Even now I have trouble getting my head round the amazing speed at which the human body can recover from what must be a deeply traumatic experience, not to mention the astonishing skill and dedication of the men and women who provide such an invaluable life-changing service to those of us who have come dangerously close to not finishing our race at all.

A big part of these of medical miracles is undoubtedly the human element, and not just on the part of those who perform the operations either. The support of loved ones, the will to survive and the strength and resolve of the patients themselves is also vital.
I know that my friend took great comfort from the good wishes and messages of support he received from far and wide via a Facebook group, set up to keep us informed about his life-saving transplant by his doting wife, the one person who provided constant love and encouragement through the whole daunting process.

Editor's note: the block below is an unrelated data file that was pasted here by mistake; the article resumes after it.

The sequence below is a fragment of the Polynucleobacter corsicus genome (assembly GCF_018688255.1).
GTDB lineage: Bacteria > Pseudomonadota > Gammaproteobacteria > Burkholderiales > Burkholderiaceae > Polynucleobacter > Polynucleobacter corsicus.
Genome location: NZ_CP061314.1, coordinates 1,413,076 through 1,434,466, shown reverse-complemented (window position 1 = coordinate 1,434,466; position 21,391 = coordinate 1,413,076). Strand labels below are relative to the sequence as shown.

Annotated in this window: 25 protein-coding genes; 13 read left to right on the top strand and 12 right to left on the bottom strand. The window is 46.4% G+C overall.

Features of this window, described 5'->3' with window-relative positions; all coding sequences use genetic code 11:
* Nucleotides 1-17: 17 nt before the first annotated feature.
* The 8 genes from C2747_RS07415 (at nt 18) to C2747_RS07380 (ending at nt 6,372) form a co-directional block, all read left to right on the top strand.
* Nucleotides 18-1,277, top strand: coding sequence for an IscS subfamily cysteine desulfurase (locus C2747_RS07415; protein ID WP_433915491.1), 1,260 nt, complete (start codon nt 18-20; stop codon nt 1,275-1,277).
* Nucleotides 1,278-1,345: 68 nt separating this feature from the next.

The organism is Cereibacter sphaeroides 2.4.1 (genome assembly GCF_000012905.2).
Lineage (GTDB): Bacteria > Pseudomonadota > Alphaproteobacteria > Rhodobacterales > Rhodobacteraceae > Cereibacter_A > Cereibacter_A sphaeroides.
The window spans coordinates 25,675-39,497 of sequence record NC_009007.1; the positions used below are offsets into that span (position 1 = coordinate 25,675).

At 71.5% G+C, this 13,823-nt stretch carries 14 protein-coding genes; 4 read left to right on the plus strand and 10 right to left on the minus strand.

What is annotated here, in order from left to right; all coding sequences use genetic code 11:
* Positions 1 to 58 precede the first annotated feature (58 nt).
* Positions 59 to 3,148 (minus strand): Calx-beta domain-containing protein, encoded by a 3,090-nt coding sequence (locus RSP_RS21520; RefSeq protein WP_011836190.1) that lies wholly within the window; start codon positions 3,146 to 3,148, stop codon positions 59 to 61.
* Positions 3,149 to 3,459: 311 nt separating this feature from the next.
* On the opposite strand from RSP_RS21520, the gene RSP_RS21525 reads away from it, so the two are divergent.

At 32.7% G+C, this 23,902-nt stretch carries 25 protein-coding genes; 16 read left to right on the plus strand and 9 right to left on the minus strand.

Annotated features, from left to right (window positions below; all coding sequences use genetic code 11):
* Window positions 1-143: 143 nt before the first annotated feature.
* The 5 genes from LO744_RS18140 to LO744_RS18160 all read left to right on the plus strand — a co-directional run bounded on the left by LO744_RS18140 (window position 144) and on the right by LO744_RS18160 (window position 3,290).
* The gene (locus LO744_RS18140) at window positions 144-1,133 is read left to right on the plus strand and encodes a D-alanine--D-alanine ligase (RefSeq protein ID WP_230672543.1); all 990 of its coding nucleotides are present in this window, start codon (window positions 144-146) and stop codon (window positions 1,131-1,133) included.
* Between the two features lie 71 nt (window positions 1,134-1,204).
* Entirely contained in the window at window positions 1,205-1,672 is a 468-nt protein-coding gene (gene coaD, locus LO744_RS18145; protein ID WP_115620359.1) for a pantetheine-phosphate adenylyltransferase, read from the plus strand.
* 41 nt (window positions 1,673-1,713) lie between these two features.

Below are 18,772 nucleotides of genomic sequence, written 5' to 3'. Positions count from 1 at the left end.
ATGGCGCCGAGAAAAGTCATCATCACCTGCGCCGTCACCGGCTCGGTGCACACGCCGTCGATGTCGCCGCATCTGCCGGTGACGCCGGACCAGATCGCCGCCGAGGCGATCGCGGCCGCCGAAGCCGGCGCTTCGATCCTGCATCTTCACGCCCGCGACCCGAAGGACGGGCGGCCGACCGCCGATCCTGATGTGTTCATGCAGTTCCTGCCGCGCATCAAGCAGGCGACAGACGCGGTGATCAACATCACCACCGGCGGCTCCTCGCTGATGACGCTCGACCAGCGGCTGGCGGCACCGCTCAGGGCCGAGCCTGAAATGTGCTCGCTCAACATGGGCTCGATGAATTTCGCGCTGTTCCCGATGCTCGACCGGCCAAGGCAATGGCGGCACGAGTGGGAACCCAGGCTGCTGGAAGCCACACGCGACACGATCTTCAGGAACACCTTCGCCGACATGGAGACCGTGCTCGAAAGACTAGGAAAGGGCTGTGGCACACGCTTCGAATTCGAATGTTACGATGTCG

But it’s the courage, determination and extraordinary strength of character, not to mention the irrepressible sense of humour, that make the subject of my second example of surgical wizardry so inspiring.

In an earlier post I mentioned that I’d recently met my sister’s new partner, an incredibly personable, athletic, funny and all-round nice guy called Oly.
Well, nice guy that he most definitely is, Oly is, um, shall I put this?…not all there.

When I asked him if he would mind sharing his story (as I happen to think it’s a truly inspirational tale) I had no idea that he would provide such a thoughtful and poignant piece of writing. I was expecting a timeline of surgical procedures and personal achievements that I could work into a……well, into what he has written.